John Libbey Eurotext

Focal EEG slowing and chorea: electroclinical clues to the diagnosis of anti-NMDAR encephalitis Volume 16, numéro 4, December 2014

Vidéo

  • Focal EEG slowing and chorea: electroclinical clues to the diagnosis of anti-NMDAR encephalitis

Illustrations

  • Figure 1
Auteurs
1 Department of Clinical Neurophysiology, Poole Hospital NHS Foundation Trust, Poole
2 Department of Child Health, Poole Hospital NHS Foundation Trust, Poole
3 Department of Child Health, University Hospital Southampton, Southampton, UK
* Correspondence: Abena Osei-Lah Department of Clinical Neurophysiology, Poole Hospital, Longfleet Road, Poole BH15 2JB, UK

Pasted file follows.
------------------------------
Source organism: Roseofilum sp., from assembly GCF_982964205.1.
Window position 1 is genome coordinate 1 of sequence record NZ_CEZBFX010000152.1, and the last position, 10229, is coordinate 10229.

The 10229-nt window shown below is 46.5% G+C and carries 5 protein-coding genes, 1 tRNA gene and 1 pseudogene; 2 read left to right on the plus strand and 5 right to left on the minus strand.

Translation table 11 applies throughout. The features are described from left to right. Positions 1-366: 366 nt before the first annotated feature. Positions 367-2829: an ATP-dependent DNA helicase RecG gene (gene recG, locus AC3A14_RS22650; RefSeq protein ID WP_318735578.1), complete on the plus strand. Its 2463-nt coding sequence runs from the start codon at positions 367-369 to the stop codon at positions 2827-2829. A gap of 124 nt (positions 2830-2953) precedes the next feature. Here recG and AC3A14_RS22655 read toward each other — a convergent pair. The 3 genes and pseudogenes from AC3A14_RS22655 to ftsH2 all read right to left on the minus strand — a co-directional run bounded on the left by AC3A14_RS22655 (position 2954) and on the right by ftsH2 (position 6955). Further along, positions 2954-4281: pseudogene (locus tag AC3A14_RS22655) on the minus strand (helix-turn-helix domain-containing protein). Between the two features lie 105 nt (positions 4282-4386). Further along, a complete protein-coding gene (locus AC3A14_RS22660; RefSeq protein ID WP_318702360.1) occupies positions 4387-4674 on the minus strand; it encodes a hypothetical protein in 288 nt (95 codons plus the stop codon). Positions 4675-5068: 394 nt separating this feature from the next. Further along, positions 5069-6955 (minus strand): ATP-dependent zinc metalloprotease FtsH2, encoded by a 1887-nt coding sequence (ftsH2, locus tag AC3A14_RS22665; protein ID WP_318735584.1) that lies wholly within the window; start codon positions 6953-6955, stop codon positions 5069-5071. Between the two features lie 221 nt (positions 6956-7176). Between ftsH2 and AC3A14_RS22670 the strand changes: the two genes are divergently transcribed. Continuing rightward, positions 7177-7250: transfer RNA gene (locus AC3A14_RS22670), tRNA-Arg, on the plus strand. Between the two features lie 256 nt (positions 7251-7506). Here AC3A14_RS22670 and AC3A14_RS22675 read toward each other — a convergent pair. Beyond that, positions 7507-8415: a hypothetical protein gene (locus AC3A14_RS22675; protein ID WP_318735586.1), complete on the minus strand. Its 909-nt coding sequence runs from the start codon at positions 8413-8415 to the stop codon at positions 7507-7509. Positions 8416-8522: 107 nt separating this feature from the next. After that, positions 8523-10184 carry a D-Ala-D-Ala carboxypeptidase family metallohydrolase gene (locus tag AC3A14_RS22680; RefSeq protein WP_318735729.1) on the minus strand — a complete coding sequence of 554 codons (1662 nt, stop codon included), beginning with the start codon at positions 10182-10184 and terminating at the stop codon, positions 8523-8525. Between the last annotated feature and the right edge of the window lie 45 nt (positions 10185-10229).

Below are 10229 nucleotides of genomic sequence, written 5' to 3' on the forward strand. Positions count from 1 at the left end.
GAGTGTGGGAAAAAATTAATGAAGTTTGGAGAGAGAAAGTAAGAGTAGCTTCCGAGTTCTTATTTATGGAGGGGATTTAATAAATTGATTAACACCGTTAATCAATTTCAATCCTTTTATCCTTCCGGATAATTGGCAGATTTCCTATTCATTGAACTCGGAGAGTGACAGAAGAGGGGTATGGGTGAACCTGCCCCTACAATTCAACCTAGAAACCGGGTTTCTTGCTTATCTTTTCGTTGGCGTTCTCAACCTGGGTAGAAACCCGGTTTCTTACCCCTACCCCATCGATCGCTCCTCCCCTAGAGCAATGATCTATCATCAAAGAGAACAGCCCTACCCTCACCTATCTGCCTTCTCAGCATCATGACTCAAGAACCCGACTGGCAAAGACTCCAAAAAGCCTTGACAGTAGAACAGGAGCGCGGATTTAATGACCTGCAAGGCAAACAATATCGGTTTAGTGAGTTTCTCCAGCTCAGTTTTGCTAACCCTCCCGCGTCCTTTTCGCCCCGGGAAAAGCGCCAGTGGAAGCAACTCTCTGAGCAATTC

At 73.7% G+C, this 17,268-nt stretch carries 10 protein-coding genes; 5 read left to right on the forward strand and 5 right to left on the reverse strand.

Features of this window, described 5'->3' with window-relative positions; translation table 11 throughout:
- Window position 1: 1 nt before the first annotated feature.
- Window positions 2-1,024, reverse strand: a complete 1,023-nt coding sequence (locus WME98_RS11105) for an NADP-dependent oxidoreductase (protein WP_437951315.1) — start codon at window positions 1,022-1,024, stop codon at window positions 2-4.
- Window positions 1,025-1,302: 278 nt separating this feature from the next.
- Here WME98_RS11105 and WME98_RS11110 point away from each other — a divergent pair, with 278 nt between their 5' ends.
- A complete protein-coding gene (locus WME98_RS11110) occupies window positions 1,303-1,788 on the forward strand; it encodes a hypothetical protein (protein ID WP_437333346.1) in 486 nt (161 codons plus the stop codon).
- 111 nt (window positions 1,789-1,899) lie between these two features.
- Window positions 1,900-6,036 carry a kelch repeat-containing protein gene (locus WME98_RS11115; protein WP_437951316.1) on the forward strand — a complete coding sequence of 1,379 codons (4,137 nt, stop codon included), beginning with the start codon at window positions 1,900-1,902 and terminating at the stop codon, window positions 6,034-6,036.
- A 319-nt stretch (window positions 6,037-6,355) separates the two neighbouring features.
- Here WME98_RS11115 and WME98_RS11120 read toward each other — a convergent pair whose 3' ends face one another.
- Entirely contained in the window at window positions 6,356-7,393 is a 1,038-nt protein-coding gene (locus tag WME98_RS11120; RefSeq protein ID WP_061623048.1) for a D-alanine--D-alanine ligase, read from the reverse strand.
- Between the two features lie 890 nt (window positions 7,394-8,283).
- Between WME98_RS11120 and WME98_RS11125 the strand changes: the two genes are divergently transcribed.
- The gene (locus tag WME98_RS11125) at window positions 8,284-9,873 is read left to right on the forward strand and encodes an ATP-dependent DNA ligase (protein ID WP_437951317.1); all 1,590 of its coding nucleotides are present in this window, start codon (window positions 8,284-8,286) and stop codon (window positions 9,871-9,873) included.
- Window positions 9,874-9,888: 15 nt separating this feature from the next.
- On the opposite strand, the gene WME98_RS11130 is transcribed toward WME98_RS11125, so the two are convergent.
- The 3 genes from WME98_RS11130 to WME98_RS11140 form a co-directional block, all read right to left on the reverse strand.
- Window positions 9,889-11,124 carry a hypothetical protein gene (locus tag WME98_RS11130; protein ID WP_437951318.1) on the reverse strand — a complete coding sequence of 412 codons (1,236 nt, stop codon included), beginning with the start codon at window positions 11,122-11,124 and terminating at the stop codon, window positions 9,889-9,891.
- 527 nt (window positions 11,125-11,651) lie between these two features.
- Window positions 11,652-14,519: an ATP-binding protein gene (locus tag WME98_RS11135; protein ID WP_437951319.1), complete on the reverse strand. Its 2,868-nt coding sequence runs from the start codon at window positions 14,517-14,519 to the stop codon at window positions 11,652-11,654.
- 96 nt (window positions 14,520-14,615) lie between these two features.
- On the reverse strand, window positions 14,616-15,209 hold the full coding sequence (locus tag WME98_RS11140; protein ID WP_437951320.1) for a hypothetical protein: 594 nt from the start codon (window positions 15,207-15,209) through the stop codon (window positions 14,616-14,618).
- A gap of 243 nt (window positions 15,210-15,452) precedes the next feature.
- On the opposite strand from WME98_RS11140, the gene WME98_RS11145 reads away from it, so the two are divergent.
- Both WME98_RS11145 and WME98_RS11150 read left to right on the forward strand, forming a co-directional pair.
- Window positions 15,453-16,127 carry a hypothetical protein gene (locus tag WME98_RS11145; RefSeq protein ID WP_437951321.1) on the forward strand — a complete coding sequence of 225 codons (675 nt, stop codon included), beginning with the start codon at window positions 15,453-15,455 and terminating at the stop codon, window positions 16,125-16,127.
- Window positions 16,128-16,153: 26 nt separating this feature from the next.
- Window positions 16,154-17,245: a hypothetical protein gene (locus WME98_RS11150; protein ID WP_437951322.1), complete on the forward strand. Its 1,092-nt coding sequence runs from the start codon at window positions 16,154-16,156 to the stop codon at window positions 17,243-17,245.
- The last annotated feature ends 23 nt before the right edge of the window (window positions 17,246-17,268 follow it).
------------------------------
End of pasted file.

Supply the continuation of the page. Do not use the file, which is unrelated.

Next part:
Variations in clinical presentation can lead to delays in the diagnosis and initiation of treatment of anti-N-methyl-D-aspartate receptor encephalitis. Most patients have an EEG study performed early in the course of their illness. Although not specific, there may be clues in the electroclinical features that should alert clinicians and electroencephalographers to the possibility of this diagnosis. This case is a reminder that anti- anti-N-methyl-D-aspartate receptor encephalitis may present initially with a movement disorder as the sole symptom, without features of an encephalopathy. In addition, it adds to the growing body of evidence that recognition of certain electroclinical clues may shorten the time to diagnosis. [Published with video sequence]